“A resplendent performance… breathtaking. The production belonged entirely to Ms. Sorrell.”
–THE NEW YORK TIMES
GRAMMY®-winning conductor Jeannette Sorrell is recognized internationally as one of today’s most compelling interpreters of Baroque and Classical repertoire,
and a leading creative voice in the exploration of historical folk music traditions. She is the subject of the 2019 documentary by Academy award-winning director
Allan Miller, titled PLAYING WITH FIRE. She studied conducting at the Aspen and the Tanglewood music festivals under Leonard Bernstein and Roger
Norrington and harpsichord with Gustav Leonhardt in Amsterdam. She won First Prize in the Spivey International Harpsichord Competition, competing against over 70 harpsichordists from 4 continents.
She is the founder of APOLLO’S FIRE and has led the renowned ensemble as conductor and harpsichord soloist at London’s BBC Proms, Carnegie Hall, Madrid’s Royal Theatre, London’s Wigmore Hall, and the Tanglewood and Boston Early Music festivals, among others. Sorrell and Apollo’s Fire have released 29 commercial CDs, including 11 bestsellers on the Billboard classical chart and a 2019 GRAMMY® winner.
In demand as a guest conductor with symphony orchestras and period ensembles alike, Sorrell has led the New York Philharmonic (Handel’s Messiah), Royal Liverpool Philharmonic (Bach’s St. John Passion), the National Symphony at the Kennedy Center, and has repeatedly conducted the Pittsburgh Symphony, St. Paul Chamber Orchestra, Utah Symphony, and New World Symphony. She has also led the Los Angeles Chamber Orchestra, Seattle Symphony, Opera St Louis with the St Louis Symphony, and Philharmonia Baroque (San Francisco), among others.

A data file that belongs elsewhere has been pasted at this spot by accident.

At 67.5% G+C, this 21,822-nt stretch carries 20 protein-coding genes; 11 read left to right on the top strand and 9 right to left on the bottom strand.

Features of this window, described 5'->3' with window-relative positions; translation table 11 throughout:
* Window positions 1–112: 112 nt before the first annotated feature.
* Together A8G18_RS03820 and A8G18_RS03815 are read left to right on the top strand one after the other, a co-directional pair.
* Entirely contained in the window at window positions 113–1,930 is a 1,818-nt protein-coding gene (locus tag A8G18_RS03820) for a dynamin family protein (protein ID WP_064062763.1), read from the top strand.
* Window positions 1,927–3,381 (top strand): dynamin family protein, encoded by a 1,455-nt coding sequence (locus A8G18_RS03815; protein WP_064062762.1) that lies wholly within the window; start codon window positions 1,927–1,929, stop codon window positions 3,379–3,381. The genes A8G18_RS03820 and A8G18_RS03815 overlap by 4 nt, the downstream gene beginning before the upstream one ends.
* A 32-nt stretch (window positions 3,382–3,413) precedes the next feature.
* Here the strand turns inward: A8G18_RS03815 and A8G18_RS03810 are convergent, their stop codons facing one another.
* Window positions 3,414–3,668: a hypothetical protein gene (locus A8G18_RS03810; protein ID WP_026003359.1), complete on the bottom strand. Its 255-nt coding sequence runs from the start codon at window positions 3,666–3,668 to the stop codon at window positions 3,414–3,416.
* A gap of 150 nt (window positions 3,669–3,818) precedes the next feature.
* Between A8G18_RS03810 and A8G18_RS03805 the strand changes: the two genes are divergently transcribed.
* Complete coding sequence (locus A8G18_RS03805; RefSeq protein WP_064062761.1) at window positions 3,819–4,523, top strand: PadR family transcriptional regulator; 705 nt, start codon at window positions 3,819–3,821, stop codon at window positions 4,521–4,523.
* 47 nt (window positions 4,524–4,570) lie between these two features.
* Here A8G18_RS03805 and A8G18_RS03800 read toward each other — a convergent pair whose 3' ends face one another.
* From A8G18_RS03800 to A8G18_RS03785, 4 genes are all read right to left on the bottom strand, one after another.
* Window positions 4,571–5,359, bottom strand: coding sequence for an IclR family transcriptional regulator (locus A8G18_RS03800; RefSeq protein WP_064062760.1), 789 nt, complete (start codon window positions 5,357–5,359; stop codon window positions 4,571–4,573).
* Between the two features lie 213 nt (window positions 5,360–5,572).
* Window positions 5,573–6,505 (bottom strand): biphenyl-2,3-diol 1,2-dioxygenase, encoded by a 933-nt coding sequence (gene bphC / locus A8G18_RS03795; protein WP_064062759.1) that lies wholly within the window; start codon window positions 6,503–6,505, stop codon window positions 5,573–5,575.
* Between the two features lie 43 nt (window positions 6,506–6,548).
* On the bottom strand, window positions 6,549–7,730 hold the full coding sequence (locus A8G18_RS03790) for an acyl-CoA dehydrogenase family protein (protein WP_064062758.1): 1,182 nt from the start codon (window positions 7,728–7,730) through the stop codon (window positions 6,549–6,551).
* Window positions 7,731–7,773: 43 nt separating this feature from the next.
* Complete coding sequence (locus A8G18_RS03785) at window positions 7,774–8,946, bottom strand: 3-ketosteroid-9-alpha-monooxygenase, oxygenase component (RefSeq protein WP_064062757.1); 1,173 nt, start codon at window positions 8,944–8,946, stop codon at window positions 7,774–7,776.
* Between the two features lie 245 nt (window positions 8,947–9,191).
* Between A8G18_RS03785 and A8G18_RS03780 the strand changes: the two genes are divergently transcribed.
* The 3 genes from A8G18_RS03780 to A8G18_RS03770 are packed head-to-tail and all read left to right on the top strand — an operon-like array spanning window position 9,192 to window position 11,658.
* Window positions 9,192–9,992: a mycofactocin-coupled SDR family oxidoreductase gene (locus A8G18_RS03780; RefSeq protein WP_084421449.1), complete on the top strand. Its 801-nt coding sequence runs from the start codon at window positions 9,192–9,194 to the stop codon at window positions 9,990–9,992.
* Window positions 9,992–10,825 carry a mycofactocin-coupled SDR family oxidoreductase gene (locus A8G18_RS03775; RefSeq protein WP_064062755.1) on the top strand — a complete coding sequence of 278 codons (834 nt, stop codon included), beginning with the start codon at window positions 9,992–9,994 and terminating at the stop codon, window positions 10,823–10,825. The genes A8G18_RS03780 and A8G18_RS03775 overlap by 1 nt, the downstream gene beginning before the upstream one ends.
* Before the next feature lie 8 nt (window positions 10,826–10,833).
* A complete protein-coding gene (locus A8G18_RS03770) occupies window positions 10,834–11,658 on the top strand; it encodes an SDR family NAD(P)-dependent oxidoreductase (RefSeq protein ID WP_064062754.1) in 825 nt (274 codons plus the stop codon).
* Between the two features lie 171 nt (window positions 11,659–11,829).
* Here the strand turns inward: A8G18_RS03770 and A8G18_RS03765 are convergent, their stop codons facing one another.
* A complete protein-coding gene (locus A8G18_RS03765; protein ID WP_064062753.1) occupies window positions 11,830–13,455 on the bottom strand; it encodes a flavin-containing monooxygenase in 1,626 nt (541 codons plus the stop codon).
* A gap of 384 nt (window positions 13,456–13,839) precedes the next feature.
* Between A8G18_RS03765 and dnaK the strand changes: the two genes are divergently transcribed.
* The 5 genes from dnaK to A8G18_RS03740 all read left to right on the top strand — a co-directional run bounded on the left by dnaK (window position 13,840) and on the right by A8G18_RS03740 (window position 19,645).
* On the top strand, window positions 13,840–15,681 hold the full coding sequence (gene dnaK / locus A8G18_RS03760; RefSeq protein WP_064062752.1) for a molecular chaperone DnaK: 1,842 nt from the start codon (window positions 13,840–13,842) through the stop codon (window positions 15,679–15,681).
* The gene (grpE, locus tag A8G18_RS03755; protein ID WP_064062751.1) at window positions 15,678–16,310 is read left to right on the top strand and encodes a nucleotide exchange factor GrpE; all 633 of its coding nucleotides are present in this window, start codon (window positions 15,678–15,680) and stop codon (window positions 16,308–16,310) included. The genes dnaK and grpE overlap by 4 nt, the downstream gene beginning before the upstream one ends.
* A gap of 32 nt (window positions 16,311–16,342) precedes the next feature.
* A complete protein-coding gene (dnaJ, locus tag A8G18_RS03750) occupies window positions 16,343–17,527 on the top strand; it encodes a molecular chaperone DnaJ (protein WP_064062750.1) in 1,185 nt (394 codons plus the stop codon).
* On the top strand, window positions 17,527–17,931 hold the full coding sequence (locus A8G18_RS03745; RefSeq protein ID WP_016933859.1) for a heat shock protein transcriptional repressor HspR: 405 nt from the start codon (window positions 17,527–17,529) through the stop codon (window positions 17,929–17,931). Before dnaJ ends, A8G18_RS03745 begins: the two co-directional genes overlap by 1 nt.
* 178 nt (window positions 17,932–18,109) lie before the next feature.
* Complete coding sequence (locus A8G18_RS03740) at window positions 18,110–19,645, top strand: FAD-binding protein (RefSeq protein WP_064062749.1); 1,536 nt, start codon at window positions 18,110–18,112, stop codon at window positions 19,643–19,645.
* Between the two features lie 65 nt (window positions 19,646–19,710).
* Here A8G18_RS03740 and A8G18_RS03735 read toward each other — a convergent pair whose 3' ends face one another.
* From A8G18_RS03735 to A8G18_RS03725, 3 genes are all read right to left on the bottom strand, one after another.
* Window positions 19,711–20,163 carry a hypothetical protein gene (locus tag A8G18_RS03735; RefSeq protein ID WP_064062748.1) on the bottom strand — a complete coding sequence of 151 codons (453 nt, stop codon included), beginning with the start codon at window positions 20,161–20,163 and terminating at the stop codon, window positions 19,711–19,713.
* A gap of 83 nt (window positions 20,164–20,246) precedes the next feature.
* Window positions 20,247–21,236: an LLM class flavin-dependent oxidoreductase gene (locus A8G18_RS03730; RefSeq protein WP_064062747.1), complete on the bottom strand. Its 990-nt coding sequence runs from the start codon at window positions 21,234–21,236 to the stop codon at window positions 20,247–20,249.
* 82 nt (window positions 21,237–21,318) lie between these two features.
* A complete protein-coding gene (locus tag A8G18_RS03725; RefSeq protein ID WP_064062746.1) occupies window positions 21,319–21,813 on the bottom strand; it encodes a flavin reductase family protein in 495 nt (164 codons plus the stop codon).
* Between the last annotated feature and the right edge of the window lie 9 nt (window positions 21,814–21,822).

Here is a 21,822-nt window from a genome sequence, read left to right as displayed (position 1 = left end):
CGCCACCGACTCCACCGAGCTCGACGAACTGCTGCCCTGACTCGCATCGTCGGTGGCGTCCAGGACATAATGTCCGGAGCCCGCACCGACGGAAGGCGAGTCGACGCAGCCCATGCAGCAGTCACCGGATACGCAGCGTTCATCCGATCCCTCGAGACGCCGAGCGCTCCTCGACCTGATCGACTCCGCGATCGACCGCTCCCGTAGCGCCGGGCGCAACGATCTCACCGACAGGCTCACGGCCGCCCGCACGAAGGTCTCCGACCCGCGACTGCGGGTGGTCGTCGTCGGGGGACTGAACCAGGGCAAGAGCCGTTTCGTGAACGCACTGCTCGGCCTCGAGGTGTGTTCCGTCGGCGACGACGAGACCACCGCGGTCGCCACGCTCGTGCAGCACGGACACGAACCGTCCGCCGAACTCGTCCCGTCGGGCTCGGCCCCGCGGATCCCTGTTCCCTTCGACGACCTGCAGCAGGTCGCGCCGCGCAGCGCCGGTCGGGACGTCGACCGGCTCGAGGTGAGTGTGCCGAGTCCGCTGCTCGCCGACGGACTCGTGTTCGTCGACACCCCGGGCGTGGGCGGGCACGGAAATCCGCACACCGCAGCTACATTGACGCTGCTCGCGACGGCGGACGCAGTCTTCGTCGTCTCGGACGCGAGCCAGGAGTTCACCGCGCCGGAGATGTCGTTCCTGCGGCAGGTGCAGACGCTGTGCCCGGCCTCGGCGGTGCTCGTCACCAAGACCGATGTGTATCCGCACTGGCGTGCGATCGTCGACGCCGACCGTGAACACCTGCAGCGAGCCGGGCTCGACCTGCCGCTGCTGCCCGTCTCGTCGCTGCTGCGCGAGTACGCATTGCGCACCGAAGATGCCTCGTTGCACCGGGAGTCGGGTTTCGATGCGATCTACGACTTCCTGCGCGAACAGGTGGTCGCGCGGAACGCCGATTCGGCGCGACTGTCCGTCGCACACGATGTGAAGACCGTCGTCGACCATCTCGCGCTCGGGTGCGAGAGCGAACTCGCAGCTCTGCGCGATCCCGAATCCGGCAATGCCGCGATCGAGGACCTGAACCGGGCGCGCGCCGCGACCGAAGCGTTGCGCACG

Hailed as “a masterful musical storyteller” (SEEN & HEARD INTERNATIONAL), Sorrell has attracted national attention and awards for creative programming, particularly exploring the crossroads of early music and folk traditions. With Apollo’s Fire, she is a two-time recipient of the prestigious “American Masterpieces” grant from the National Endowment for the Arts for the research and production of early American music. Her awards include an honorary doctorate from Case Western Reserve University and the Noah Greenberg Award from the American Musicological Society, given for her work in reconstructing early American repertoire. As a teenager, she lived in the rural Shenandoah Valley, where she grew to love Appalachian music and Southern harmony. In her programs exploring folk traditions, she tries to help American listeners reconnect with the beauty of our shared roots as immigrants.